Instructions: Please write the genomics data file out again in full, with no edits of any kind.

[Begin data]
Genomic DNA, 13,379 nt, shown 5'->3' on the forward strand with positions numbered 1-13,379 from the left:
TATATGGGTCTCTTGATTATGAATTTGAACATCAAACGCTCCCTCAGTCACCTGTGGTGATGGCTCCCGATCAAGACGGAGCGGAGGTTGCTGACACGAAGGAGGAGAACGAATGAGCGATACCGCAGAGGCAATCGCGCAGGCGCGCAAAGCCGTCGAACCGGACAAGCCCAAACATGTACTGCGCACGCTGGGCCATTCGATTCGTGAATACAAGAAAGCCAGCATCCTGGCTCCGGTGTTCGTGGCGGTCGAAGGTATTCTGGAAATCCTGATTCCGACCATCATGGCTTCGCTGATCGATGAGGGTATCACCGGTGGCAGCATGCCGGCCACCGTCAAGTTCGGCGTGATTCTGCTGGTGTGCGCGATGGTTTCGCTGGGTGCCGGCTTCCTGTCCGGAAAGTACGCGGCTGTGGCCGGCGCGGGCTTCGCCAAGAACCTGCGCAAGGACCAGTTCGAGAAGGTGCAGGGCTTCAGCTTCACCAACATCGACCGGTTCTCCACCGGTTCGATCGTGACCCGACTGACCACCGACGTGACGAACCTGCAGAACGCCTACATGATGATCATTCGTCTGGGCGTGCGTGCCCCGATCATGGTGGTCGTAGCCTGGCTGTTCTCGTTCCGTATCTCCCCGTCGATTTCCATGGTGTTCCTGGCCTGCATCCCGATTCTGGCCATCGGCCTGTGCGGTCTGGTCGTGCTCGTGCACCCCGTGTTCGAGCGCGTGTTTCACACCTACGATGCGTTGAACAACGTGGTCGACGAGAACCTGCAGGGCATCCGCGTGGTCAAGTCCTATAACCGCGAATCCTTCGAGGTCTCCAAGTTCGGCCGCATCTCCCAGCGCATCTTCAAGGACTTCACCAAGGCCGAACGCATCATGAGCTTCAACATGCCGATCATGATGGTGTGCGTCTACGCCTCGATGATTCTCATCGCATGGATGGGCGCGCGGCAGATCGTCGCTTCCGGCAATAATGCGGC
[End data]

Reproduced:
Genomic DNA, 13,379 nt, shown 5'->3' on the forward strand with positions numbered 1-13,379 from the left:
TATATGGGTCTCTTGATTATGAATTTGAACATCAAACGCTCCCTCAGTCACCTGTGGTGATGGCTCCCGATCAAGACGGAGCGGAGGTTGCTGACACGAAGGAGGAGAACGAATGAGCGATACCGCAGAGGCAATCGCGCAGGCGCGCAAAGCCGTCGAACCGGACAAGCCCAAACATGTACTGCGCACGCTGGGCCATTCGATTCGTGAATACAAGAAAGCCAGCATCCTGGCTCCGGTGTTCGTGGCGGTCGAAGGTATTCTGGAAATCCTGATTCCGACCATCATGGCTTCGCTGATCGATGAGGGTATCACCGGTGGCAGCATGCCGGCCACCGTCAAGTTCGGCGTGATTCTGCTGGTGTGCGCGATGGTTTCGCTGGGTGCCGGCTTCCTGTCCGGAAAGTACGCGGCTGTGGCCGGCGCGGGCTTCGCCAAGAACCTGCGCAAGGACCAGTTCGAGAAGGTGCAGGGCTTCAGCTTCACCAACATCGACCGGTTCTCCACCGGTTCGATCGTGACCCGACTGACCACCGACGTGACGAACCTGCAGAACGCCTACATGATGATCATTCGTCTGGGCGTGCGTGCCCCGATCATGGTGGTCGTAGCCTGGCTGTTCTCGTTCCGTATCTCCCCGTCGATTTCCATGGTGTTCCTGGCCTGCATCCCGATTCTGGCCATCGGCCTGTGCGGTCTGGTCGTGCTCGTGCACCCCGTGTTCGAGCGCGTGTTTCACACCTACGATGCGTTGAACAACGTGGTCGACGAGAACCTGCAGGGCATCCGCGTGGTCAAGTCCTATAACCGCGAATCCTTCGAGGTCTCCAAGTTCGGCCGCATCTCCCAGCGCATCTTCAAGGACTTCACCAAGGCCGAACGCATCATGAGCTTCAACATGCCGATCATGATGGTGTGCGTCTACGCCTCGATGATTCTCATCGCATGGATGGGCGCGCGGCAGATCGTCGCTTCCGGCAATAATGCGGC